The overall tonality of the Duo is somewhat difficult to nail down. It has a healthy bass shelf, a more gentle pinna compensation, and then a treble response that's about equal parts lower and upper-treble. This culminates in a warm, relaxed presentation with a touch of sizzle in the treble to keep things from getting too dull. While somewhat wonky on paper - or at least certainly not in accordance with any academic target - admittedly, I think it just clicks not unlike 64A's own Tia Trio. To me, the Duo reinforces the notion that 64A's not just throwing darts at the board when tuning, and that they're not afraid to step out of their comfort zone.
Again, to go back to the aforementioned "wonky" part, I have to admit that I was somewhat concerned when I saw how the Duo's bass response graphs. It has more mid-bass than most of 64A's other models, most closely following the 64A U18T's bass shelf which I find rather plasticky and bloated. Despite this, the dynamic driver being used in the Duo is surprisingly competent, more closely mimicking the 64A Tia Trio (you know, only one of my favorite IEMs ever in terms of bass) in terms of intangible performance. It decays slightly quicker than the wooly 64A Nio in A/B, whilst maintaining a good sense of physicality and richness. The bassline of Girls' Generation's "Everyday Love," for example, sports a rotund, warm characteristic that wraps me into the track and makes me feel at home. Frankly, I'm pretty satisfied with the Duo's bass response. It's by no means sloppy and, while not best-in-class bass, it merits my praise. Remember, the Duo's dynamic driver is tokening the entire midrange too!
Speaking of the midrange of the Duo, I'd say it's pretty alright. My biggest criticism of most hybrids is that because they mix driver types - usually a marriage of a DD for the bass and BAs for the midrange - perfect coherency is basically impossible to achieve. The dynamic driver will always skew slower than the BAs; this lends to time-domain and timbral inconsistency. But because the Duo's dynamic driver tokens both the bass and midrange, the Duo manages to eschew this constraint. Midrange transients lean smoother in attack and equally smooth in decay, thus lending to a good sense of what some might call "authenticity" to notes.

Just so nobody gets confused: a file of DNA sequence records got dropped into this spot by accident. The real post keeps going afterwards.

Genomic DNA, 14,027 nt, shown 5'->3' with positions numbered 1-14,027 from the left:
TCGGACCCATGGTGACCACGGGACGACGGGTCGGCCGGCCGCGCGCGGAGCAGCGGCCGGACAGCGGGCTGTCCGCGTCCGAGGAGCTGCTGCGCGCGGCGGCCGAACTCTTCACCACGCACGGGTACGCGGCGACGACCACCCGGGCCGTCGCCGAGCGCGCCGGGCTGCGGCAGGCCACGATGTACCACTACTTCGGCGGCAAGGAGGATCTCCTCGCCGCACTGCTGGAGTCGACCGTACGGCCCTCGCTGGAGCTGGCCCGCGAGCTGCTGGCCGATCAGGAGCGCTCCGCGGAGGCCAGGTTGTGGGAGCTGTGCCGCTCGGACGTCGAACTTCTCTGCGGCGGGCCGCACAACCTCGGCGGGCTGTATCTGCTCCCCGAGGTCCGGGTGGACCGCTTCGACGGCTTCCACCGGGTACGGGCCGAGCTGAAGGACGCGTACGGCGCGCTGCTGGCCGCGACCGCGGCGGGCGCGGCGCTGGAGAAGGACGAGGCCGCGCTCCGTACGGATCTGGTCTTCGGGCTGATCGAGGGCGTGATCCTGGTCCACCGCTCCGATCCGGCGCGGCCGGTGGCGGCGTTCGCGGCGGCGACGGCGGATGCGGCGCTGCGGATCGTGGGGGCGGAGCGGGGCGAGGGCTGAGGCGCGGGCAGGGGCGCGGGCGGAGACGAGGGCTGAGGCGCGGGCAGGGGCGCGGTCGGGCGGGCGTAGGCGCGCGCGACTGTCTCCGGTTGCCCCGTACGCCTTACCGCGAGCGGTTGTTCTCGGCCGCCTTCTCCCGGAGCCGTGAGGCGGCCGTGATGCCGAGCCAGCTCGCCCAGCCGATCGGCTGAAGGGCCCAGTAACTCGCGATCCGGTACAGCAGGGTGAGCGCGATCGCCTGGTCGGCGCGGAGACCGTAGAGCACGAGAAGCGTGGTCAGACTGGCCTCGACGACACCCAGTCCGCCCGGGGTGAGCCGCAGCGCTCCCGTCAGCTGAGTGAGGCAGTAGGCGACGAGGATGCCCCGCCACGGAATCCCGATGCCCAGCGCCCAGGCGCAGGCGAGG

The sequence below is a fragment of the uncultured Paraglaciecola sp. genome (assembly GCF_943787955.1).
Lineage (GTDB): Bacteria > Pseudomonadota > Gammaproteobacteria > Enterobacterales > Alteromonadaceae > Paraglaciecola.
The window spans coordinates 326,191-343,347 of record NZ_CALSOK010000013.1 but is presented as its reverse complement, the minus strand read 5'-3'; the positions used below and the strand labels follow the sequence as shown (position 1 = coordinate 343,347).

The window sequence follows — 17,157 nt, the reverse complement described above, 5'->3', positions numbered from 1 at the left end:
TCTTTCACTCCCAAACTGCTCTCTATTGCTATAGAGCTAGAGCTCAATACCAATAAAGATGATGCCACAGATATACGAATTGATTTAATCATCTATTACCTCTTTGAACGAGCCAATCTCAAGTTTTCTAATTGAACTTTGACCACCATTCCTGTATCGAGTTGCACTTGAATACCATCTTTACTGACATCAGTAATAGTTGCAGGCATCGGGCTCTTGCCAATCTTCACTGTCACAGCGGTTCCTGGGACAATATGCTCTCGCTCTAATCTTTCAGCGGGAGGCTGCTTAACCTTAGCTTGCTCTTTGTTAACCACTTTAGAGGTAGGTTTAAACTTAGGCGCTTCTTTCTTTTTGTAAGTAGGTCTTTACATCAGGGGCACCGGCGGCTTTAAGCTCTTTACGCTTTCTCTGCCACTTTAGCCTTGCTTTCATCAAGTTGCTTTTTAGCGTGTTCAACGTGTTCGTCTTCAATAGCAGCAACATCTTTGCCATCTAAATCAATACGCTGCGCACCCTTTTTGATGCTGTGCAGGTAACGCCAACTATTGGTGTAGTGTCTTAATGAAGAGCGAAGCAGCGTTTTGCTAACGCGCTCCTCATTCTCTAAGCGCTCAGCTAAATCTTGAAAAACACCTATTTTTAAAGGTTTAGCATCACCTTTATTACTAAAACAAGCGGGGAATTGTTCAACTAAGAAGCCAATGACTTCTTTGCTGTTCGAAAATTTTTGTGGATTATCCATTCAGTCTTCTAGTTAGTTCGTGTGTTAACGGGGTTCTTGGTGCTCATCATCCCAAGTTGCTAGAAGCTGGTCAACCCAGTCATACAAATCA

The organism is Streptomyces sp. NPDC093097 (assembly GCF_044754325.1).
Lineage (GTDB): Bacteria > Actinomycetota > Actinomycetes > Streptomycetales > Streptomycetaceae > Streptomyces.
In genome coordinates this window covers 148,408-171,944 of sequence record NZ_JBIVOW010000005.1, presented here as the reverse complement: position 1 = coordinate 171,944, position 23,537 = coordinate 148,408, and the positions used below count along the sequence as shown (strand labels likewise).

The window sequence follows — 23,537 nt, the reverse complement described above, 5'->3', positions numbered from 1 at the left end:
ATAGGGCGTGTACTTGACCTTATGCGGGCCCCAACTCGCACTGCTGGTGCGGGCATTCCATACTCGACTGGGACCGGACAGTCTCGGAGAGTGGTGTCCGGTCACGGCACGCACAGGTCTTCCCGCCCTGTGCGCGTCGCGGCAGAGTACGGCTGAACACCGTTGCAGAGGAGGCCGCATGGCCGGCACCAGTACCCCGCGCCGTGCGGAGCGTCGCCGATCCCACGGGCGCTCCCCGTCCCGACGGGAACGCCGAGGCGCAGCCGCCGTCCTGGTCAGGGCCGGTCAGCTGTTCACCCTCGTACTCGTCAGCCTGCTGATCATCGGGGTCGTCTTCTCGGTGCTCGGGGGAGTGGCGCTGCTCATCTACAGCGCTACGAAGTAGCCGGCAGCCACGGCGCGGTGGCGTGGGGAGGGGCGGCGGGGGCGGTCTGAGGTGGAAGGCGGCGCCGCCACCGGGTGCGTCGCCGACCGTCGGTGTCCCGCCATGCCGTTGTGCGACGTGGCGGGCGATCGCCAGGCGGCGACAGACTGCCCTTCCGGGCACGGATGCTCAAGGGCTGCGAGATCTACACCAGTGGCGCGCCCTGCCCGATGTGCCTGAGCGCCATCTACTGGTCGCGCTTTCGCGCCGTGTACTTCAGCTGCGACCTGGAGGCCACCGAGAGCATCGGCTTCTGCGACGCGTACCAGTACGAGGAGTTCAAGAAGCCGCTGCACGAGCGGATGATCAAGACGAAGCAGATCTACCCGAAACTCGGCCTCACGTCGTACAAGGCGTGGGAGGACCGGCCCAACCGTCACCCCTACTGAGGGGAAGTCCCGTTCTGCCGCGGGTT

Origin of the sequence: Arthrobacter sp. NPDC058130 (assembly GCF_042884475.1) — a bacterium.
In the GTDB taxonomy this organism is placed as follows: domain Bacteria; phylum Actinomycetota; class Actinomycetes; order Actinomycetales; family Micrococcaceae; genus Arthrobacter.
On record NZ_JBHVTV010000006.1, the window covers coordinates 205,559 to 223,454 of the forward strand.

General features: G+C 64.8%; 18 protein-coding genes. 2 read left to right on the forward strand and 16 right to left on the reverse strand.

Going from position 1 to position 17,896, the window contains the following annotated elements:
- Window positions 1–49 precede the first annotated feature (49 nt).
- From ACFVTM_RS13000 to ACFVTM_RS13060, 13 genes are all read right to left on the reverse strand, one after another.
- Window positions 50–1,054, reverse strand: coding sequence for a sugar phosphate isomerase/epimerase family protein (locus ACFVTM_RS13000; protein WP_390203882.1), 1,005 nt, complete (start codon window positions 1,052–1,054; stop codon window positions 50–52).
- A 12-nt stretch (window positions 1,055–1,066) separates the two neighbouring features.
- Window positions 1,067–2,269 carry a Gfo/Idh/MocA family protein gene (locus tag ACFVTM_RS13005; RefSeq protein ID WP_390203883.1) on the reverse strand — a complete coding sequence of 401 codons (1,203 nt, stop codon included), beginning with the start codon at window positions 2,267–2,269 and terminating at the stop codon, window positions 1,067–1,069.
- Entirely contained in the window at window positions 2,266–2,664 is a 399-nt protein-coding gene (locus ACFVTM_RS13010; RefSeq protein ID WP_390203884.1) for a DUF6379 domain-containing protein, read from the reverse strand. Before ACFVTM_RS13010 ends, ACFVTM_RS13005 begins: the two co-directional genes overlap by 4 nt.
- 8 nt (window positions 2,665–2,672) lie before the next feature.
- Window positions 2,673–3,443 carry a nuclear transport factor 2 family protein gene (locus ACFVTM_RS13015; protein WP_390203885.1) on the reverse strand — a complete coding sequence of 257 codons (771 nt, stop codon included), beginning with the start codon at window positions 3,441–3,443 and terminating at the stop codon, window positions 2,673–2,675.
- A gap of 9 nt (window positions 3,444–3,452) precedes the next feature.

Tonally, 64A's also switched up their usual midrange formula. The overall amplitude of the pinna compensation has not changed too much - it still leans toward the more relaxed side - but it does not peak until 3kHz unlike most of 64A's other IEMs which tend to peak a bit earlier at around 2kHz. This lends the Duo to a slightly more upfront center image, but per usual, 64A has recessed the presence regions from 3-4kHz to avoid sibilance. Consequently, vocals also hang slightly higher on the stage in terms of position. While I would've preferred a 2kHz pinna as I find it aligns better with my HRTF for center imaging, I find little fault with this midrange as a whole. It is slightly thick, smooth, and devoid of any egregious sibilance.
In general, I find the Duo's treble provides some needed energy to keep the warmer focus of the IEM from inundating technical performance. 64 Audio's IEMs are characteristic for their use of the tia tweeter, a proprietary balanced armature driver. This driver circumvents the traditional limitations of most BAs with mind-boggling extension that often presents itself with a strong peak at around 15-16kHz. Due to the high frequency nature of this peak, for most listeners this translates to exceptional micro-detail and shimmer to the decay of percussive instruments whilst avoiding unwanted fatigue. However, the tia driver can be finicky due to the extremely high tolerances needed to implement it. The Duo appears to have more air than any of 64A's other models that use the tia driver; this was consistent across all three units I've heard so far.
A track that I can hear this present itself on is Tim McGraw's "Thought About You;" there is a prolonged ~16kHz whine all throughout the opening that pops more on the Duo than even on my trusty 64A U12t. That in mind, listeners might find it fruitful to play around with tips to try and mitigate unwanted sheen if it's an issue; once I found the right tips, it was smooth sailing. On BoA's "Energetic", the bass-line hits hard and intensive thanks to the Duo's dynamic driver while providing contrast to the tia treble which neatly captures the spice of the shakers oscillating the stage. It's a more "hybrid" sound to be sure, but one that I enjoy nonetheless.